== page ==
The image captured from the website of the US House Armed Services Committee shows Principal Deputy Assistant Secretary of Defense Jennifer Walsh (L) testifying before the Subcommittee on Intelligence and Special Operations in a hearing in Washington on Tuesday. (US House Armed Services Committee)
WASHINGTON -- North Korea continues to build up its chemical and biological weapons, in addition to its other weapons of mass destruction (WMD) such as nuclear weapons that pose a serious threat to US forces and South Korean allies, a ranking US official said Tuesday.
Jennifer Walsh, principal deputy assistant secretary of defense for homeland defense and global security, also said North Korean leader Kim Jong-un may actually use such weapons in case of a conflict on the Korean Peninsula.
"North Korea's continued pursuit of nuclear, chemical, and biological weapons jeopardizes international stability and weakens the global nonproliferation regime. These capabilities pose a threat to US forces, allies," said Walsh in a statement submitted to the House Subcommittee on Intelligence and Special Operations.
"Given the risk that Kim Jong Un could seek to employ WMD in the course of or to stave off a conflict on the Korean Peninsula, the Joint Force must be ready for any number of WMD-related contingencies that require operating in a CBRN contaminated environment," she added.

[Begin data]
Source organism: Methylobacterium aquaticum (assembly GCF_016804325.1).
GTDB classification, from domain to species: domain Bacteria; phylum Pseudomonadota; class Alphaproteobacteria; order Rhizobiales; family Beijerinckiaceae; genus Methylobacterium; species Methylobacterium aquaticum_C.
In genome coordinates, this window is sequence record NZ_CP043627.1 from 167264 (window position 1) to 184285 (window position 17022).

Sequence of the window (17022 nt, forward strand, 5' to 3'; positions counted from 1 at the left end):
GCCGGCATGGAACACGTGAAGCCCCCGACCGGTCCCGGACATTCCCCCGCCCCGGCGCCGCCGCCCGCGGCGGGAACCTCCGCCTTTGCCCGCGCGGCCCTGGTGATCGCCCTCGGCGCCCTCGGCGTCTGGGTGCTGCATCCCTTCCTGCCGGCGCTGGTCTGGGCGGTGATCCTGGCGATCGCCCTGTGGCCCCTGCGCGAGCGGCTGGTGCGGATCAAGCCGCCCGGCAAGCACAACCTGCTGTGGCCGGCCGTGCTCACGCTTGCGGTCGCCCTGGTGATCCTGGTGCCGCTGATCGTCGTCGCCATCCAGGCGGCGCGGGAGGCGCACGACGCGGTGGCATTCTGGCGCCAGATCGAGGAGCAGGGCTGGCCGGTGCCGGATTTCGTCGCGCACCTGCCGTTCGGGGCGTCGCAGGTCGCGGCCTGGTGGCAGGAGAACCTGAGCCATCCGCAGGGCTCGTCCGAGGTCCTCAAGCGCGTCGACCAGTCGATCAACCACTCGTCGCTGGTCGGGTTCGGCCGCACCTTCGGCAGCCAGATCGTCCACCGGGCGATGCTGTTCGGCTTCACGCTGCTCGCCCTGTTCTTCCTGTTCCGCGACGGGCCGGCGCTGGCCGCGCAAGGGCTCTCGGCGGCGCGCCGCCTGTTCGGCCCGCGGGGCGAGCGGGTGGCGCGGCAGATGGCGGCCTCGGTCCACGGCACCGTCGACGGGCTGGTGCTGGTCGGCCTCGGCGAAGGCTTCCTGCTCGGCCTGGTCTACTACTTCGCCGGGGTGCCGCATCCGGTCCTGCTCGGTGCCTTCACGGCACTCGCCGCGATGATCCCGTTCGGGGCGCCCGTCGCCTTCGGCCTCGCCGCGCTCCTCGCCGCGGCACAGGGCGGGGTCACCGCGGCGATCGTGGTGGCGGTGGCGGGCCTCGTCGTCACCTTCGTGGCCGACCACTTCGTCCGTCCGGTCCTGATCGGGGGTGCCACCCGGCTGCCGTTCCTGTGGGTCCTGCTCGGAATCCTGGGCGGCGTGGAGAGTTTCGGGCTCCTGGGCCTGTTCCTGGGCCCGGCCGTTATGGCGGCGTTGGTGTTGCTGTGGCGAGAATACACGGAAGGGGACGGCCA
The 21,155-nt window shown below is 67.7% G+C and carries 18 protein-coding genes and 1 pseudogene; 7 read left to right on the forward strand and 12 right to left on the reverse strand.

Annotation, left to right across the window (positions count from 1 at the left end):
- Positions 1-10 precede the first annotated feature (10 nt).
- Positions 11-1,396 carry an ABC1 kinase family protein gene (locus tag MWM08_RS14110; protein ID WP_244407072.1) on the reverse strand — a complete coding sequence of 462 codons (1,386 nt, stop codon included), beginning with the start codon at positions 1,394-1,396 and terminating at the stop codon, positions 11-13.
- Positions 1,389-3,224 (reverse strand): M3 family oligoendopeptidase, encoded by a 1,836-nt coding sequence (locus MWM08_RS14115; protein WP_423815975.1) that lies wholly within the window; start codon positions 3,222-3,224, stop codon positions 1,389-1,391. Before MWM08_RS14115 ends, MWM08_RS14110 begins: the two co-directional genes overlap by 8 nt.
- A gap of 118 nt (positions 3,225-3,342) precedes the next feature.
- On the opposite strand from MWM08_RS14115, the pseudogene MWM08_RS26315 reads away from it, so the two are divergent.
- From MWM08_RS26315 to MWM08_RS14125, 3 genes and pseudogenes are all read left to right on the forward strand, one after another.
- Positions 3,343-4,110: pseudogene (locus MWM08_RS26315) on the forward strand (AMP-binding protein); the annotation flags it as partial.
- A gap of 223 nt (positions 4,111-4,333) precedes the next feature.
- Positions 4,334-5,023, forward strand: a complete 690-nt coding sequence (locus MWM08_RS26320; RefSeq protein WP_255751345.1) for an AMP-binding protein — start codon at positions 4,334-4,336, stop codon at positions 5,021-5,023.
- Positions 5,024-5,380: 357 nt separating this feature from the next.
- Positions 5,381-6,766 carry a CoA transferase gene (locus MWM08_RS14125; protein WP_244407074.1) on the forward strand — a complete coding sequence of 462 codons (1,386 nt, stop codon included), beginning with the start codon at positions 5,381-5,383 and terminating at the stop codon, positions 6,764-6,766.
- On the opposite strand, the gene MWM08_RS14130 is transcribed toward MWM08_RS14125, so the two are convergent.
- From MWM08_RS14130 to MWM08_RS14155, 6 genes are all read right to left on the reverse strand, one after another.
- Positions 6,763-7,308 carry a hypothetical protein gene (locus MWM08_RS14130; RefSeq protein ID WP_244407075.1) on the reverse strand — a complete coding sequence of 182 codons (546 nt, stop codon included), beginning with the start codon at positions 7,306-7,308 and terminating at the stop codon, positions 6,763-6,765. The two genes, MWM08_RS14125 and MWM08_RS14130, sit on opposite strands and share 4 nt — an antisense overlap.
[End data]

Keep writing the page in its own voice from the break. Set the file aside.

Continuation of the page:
CBRN stands for chemical, biological, radiological and nuclear.
Noting Pyongyang used chemical weapons in its successful assassination of leader Kim's brother, Kim Jong-nam, in Malaysia in 2017, Walsh noted the North, along with countries such as China, Russia and Iran, continue to advance chemical and biological weapons capabilities.
"The COVID-19 pandemic continues to demonstrate the threat posed by biological incidents. And scientific advances in biotechnology are creating new types of challenges while also lowering the barriers to entry for WMD development, proliferation, and use," she wrote.
Walsh said the US and South Korea are collaborating to counter any type of threat from North Korea.
"We are working with our Republic of Korea allies to ensure that we are ready for a WMD contingency, regardless of what the threat is," she said in Tuesday's hearing.
"We meet annually in a CWMD bilateral forum with our Republic of Korea counterparts so that we can ensure that we have trust and confidence," she added, referring to South Korea by its official name.
The Department of Defense official named China as one of the largest sources of chemical and biological weapons materials for North Korea and others.
"Chinese entities and individuals continue to transfer proliferation-sensitive materials to North Korea, Iran, and other threat actors, and China has demonstrated lax enforcement of domestic export controls and multilateral sanctions regimes intended to prevent such transfers," said Walsh.
In 2020, the US Army estimated the North had up to 5,000 tons of chemical weapons of approximately 20 different types, making it the third-largest possessor of chemical agents in the world. (Yonhap)